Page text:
What factors influence farmers’ choice of information sources?
A targeted approach to disseminating agriculture-related information that takes into account the diversity of sources can ensure information reaches as many farmers as possible.
It's been said before, but we can say it again. Empowering farmers starts with information. In these times of uncertainty related to climate change and climate variability, credible information on weather updates, new technologies, government schemes and market prices can enable them to make better choices and decisions.
But what factors influence which sources of agriculture-related information farmers prefer? Researchers at the International Maize and Wheat Improvement Centre (CIMMYT) have published a paper, titled Socio-economic Factors Affecting Adoption of Modern Information and Communication Technology by Farmers in India: Analysis Using Multivariate Probit Model, looking into this question.
Farmers aren't a homogenous group
Often while disseminating agriculture-related information, farmers are treated as a homogenous group. We know that the uptake of information, and any actions based on it, relies heavily on where people source it from. Having a more targeted approach to disseminating agriculture-related information can ensure that information reaches as many farmers as possible and takes into account the diversity of sources that farmers rely on.
Primary survey data from 1200 households in 120 villages in the Indo-Gangetic Plains states of Punjab, Haryana, Uttar Pradesh, Bihar and West Bengal in India formed the basis of this study. The region is particularly vulnerable to the effects of climate change given status as a major 'food bowl’ for the Indian sub-continent.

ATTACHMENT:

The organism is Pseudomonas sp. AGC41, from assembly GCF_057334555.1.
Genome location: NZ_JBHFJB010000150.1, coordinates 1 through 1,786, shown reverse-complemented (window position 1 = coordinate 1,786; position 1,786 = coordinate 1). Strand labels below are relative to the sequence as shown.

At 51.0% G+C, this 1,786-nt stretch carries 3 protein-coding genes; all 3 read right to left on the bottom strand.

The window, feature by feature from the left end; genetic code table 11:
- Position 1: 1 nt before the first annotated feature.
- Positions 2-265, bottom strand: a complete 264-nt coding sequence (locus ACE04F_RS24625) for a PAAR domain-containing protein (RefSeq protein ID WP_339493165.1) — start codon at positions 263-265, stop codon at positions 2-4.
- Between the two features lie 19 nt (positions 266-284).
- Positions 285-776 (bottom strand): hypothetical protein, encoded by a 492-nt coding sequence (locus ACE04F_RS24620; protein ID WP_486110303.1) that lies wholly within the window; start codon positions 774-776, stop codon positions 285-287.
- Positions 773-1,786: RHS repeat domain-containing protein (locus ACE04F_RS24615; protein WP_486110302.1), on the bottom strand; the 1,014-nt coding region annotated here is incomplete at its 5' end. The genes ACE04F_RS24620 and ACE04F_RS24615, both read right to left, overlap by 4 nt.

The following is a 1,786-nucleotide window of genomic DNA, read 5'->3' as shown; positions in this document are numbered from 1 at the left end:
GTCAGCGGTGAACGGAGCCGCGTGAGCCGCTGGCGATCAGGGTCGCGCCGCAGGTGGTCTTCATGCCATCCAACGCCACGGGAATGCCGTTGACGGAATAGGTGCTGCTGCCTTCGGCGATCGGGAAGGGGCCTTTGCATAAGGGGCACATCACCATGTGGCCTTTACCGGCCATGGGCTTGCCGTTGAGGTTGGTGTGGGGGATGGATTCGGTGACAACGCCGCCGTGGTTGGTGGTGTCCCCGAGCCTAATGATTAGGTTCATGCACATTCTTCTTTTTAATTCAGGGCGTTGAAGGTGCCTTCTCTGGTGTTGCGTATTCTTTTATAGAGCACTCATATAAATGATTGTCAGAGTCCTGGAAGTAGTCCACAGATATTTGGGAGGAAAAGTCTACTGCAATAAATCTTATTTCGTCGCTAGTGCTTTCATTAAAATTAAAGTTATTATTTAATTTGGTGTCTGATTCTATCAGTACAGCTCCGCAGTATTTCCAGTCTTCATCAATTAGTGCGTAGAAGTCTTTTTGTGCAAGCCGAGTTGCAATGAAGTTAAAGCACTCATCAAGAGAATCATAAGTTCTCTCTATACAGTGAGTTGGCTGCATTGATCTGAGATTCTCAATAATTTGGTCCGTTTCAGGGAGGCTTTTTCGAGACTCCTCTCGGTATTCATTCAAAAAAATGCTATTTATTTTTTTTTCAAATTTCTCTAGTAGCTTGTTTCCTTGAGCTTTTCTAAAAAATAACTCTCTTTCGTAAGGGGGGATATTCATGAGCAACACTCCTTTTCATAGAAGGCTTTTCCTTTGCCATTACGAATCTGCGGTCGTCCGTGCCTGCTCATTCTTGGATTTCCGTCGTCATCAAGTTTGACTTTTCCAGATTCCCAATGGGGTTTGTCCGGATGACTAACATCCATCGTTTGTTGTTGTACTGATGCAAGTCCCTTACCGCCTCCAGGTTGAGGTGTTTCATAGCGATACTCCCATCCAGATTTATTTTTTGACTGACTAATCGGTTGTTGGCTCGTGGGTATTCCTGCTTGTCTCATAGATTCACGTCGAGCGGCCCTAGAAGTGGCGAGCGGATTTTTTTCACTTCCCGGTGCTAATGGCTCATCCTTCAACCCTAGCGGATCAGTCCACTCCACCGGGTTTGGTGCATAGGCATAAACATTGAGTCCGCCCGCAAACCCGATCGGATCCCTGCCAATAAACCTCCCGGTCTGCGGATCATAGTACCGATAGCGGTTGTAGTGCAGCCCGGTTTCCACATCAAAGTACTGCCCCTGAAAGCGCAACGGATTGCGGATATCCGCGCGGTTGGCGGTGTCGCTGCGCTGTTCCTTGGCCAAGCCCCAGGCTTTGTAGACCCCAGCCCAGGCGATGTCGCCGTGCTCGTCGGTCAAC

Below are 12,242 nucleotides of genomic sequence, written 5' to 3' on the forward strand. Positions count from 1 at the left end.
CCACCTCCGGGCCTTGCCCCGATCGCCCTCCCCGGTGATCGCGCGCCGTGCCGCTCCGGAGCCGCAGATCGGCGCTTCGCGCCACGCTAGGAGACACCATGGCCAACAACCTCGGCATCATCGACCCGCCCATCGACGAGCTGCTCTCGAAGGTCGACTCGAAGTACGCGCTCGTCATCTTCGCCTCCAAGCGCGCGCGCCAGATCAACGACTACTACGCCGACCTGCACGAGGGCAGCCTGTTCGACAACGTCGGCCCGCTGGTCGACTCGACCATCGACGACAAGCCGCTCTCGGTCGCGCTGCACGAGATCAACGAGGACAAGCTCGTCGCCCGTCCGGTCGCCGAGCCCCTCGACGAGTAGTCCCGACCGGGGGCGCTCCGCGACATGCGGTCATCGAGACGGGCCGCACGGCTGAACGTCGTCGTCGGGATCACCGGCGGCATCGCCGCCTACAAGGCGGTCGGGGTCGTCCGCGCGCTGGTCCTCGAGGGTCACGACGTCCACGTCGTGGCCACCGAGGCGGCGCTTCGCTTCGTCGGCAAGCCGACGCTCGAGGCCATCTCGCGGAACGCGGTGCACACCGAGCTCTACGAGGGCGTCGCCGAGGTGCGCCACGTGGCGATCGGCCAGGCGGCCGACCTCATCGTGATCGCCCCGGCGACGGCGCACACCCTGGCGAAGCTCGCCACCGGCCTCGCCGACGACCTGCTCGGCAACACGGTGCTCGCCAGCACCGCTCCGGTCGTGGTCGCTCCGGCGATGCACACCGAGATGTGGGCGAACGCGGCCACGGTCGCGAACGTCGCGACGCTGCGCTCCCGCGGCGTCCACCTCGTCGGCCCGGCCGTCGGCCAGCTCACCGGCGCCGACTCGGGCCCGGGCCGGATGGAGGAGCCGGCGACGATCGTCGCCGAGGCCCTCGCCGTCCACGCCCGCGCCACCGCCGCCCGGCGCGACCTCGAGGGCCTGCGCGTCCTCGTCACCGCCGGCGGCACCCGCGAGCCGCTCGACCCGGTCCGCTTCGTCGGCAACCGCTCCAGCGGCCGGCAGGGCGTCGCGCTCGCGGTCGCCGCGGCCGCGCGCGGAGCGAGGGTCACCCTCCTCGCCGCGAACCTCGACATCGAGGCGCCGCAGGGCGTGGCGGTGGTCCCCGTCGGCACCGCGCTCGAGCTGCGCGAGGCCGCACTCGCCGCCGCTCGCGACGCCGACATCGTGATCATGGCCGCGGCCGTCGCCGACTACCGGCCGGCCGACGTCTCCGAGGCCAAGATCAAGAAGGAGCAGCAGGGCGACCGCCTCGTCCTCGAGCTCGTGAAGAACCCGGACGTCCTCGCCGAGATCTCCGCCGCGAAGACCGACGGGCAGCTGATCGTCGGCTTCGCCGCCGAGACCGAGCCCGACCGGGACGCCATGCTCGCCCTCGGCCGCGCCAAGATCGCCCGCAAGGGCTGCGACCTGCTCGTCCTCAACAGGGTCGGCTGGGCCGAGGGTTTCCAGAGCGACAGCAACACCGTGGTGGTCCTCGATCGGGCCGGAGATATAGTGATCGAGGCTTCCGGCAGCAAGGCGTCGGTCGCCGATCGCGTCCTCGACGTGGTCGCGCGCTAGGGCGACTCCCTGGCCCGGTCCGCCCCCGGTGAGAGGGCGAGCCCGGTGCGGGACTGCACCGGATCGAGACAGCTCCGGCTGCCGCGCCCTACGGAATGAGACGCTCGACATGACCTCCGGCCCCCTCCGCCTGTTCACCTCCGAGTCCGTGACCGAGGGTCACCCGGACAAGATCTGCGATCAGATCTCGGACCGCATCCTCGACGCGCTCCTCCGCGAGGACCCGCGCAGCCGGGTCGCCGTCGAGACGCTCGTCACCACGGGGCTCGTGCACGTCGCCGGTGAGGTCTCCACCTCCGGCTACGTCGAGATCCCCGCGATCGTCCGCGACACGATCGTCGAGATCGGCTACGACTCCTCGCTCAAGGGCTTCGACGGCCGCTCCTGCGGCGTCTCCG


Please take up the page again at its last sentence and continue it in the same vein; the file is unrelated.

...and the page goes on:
Data were collected using a structured questionnaire which gathered information on socio-economic characteristics of the households, their access to different types of information and the sources of information. A multivariate probit specification is used to examine how different socio-economic factors influenced the decision of farmers in adopting different sources of information for their agricultural activities. During the field survey farmers reported the use of 17 different sources of information for gathering information on agricultural activities. This was grouped into four broad categories, i) face-to-face (community groups, commission agents), ii) other farmers (relatives, neighbours), iii) mainstream media (television, newspapers, radio) and iv) modern ICT tools (landline phones, mobile phones, internet and internet kiosks).
The main conclusion from the study is that socio-economic factors like age, education, farm size do influence what kind of information sources farmers rely on.
For instance, with increase in educational levels, farmers veer more towards modern information outlets like mobile phones and internet. Rich farmers tend to have greater accessibility to diverse information sources as compared to smallholder or subsistence farmers. Access to and uptake of modern ICT is also constrained by low literacy levels.
These results can be used to design programmes specific to farmers’ profiles. Information providers can better anticipate which farmers would use their information in combination with other information sources. These results highlight the complementarity in the use of different sources of information and the role of education in getting farmers connected to new sources of information.
This study is part of an ongoing project funded by CCAFS. Applications of this research will be implemented in Climate- Smart Villages in India and Nepal.
Surabhi Mittal is a Senior Economist at CIMMYT India in New Delhi. She can be reached on email@example.com. Mamta Mehar is Associate Scientist-Economics, IRRI.
This blog was drafted by Dharini Parthasarathy, Communications Specialist, CCAFS South Asia.